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Potential dairy plant brings ‘hope’ to Wayne farmers

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WAYNE COUNTY, PA — Brian Smith begins his day at 3:15 a.m. to milk the cows on his dairy farm.

When he’s finished with the milking, he starts his second job as a school bus driver, which is followed by a full day’s work as chairman of the Wayne County Commissioners. Such a full schedule, he said, is necessary for a modern farmer. His son, who also works on the farm, has a second job as a surveyor, as does his daughter, as a veterinary technician. Despite making money through other jobs, Smith said his family has conversations about possibly closing down the farm every time they plant corn for another season.

“On a good month… you can break even, but you’re only breaking even,” Smith said. “You got to have money that you can pull from other places.”

Ongoing struggles, such as low milk prices and crippling rainfall the past couple seasons, have resulted in many local farmers shutting down their operations. While there used to be about 1,500 farms in Wayne County, there are now fewer than 50. Smith said at least two farms he knew of closed down this past week.

In the midst of decline, the United States Department of Agriculture (USDA) awarded the county $35,000 to evaluate the feasibility of a dairy processing plant in the county. That grant is a source of hope, Smith said.

“If we build a milk plant here, I think that would save our dairy industry,” Smith said. “I think that would reach into all of our neighboring counties.” Smith said a processing plant would be beneficial to small dairy farmers in New York State as well.

Chelsea Hill of the Penn State Extension of Wayne County said it’s important to temper expectations, however, noting that the feasibility study may not yield a positive conclusion.
“Unfortunately, there’s so many different ways it can go,” she said.

If it goes well, the commissioner said that one tangible benefit that a processing plant would bring to the area is called over-order premiums.

“If milk is produced, manufactured and processed right in Pennsylvania, [farmers] get a premium,” Smith said, explaining that currently local farmers’ milk gets sent to other states to be processed. “We’ll have a plant uniquely located right here in Pennsylvania that can pay over-order premiums back to the farmers.”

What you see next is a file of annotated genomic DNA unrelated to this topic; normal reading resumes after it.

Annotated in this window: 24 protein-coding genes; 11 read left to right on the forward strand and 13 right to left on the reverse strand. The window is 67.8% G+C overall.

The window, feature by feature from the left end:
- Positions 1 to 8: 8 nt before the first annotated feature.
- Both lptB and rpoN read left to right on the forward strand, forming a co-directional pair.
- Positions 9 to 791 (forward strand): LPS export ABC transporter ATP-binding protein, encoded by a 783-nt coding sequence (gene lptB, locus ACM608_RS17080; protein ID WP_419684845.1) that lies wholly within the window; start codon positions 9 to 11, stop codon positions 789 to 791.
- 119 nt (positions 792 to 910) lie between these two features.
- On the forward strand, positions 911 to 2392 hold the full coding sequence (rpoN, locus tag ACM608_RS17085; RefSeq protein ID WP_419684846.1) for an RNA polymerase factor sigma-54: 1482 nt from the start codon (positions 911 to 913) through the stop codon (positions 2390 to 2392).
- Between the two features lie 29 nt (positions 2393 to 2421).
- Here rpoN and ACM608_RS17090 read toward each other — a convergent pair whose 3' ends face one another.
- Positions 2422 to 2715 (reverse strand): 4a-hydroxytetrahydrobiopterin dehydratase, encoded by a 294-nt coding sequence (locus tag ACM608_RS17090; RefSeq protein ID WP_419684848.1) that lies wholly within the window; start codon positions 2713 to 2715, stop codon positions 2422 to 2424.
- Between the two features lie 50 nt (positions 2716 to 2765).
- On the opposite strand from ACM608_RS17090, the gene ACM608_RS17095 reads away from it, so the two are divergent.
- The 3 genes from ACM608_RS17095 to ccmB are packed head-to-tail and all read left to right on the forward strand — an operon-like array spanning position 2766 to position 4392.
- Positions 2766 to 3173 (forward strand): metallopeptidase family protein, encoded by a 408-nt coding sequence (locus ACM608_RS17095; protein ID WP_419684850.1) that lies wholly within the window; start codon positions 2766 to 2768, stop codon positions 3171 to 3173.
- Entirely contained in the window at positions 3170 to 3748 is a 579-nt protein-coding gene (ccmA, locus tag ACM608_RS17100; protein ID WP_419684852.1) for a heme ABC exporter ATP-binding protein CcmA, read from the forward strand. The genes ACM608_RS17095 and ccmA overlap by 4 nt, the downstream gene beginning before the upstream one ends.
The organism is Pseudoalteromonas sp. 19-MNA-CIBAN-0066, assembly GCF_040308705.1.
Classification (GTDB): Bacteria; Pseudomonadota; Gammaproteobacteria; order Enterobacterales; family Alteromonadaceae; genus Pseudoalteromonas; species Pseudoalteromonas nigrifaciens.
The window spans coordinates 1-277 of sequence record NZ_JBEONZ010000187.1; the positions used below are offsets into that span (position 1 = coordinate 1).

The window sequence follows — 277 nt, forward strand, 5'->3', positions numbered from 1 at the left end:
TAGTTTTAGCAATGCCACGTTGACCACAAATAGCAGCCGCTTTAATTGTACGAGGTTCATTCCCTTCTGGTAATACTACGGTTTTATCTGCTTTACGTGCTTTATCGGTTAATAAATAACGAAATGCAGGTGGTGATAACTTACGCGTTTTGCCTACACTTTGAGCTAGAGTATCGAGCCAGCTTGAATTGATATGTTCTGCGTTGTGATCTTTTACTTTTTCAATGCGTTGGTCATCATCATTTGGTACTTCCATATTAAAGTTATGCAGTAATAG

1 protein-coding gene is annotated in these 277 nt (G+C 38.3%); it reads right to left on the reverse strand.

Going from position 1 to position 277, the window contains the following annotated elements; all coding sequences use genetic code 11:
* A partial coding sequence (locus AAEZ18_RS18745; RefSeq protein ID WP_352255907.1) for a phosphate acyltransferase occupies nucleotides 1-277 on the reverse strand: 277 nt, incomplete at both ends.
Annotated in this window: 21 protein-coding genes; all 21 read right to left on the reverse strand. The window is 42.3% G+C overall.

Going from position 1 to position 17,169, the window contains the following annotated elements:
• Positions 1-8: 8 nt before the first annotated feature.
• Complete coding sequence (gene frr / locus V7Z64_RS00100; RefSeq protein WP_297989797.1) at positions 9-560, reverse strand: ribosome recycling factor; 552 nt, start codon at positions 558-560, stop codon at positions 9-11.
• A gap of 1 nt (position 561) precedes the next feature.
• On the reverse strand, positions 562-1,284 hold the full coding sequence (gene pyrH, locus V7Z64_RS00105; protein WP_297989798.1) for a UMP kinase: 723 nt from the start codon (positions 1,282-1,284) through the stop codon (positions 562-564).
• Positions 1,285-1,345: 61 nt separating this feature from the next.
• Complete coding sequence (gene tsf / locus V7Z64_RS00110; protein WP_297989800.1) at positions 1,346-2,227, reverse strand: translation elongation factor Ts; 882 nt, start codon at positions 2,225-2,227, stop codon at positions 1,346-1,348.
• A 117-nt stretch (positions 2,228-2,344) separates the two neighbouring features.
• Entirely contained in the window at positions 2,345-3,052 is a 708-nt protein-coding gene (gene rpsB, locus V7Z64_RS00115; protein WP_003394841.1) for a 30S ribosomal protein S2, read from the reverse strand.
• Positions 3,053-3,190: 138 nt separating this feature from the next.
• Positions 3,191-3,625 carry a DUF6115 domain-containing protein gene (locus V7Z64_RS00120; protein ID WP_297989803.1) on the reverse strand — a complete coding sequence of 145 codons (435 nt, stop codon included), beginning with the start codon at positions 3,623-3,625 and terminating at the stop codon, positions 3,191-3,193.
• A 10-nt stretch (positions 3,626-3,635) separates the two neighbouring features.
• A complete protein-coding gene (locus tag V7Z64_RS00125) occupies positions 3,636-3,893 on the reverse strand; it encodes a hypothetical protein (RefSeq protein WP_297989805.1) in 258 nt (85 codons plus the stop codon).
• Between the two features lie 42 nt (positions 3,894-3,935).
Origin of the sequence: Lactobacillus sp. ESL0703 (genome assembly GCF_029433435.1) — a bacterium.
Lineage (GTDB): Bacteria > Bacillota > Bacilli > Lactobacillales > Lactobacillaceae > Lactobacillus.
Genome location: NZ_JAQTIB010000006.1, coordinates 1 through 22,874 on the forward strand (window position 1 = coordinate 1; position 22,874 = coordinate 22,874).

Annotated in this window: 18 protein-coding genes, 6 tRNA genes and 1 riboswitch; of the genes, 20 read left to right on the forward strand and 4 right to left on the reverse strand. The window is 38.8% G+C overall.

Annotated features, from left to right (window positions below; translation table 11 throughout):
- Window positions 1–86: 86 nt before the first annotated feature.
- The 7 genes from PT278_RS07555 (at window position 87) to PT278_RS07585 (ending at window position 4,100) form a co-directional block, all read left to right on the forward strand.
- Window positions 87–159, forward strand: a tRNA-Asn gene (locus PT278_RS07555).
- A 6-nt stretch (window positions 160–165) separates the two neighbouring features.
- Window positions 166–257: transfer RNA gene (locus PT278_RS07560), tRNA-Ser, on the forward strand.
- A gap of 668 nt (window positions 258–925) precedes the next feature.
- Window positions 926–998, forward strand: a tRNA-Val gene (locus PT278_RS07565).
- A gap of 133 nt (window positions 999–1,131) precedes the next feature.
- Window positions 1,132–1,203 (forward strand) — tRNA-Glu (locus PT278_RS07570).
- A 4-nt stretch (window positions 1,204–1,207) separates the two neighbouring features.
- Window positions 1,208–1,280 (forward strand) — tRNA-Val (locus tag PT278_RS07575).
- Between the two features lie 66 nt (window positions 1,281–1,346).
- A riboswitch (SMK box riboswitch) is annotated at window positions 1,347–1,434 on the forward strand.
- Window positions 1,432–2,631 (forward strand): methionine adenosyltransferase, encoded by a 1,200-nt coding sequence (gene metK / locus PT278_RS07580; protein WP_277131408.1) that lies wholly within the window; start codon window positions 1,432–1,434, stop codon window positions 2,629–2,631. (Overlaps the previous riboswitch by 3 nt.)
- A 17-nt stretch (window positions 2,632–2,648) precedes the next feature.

Hill also said that if a processing plant does come to the area, the county will try capitalizing on niche markets in more urban areas, producing “specialty products” for specific cuisines in cities.

“A lot of the ethnic markets, specifically Spanish or Mexican cultures, they like high-fat products,” she said. “If we could get a product that fulfilled that, and we were able to successfully market to them in larger areas like New York City or Philadelphia, I think that would be very successful.”

Smith and Hill both noted that Wayne County is advantageously situated near many large cities throughout Pennsylvania, New York State and New Jersey, making it feasible to fulfill underserved markets in those areas.

That possibility falls in line with the recommendation of the consulting firm, Agriculture and Community Development Services, in its 2019 agricultural development plan for Wayne County.

“Wayne’s small population, lower-than-average food spending and the region’s sufficient grocery supply make it unlikely that a market for farm goods will be found locally or regionally,” the plan reads. “However, the fact that it is barely 120 miles from New York City and 150 miles from Philadelphia, provide an advantage that few other agricultural counties can match.”

The other goal of a dairy plant would be to encourage young people to maintain family farms after their parents retire.

While this is still just a concept, Smith said he hopes to see a processing plant that doubles as a production museum and educational center.

There is not yet a timeline on the feasibility study.

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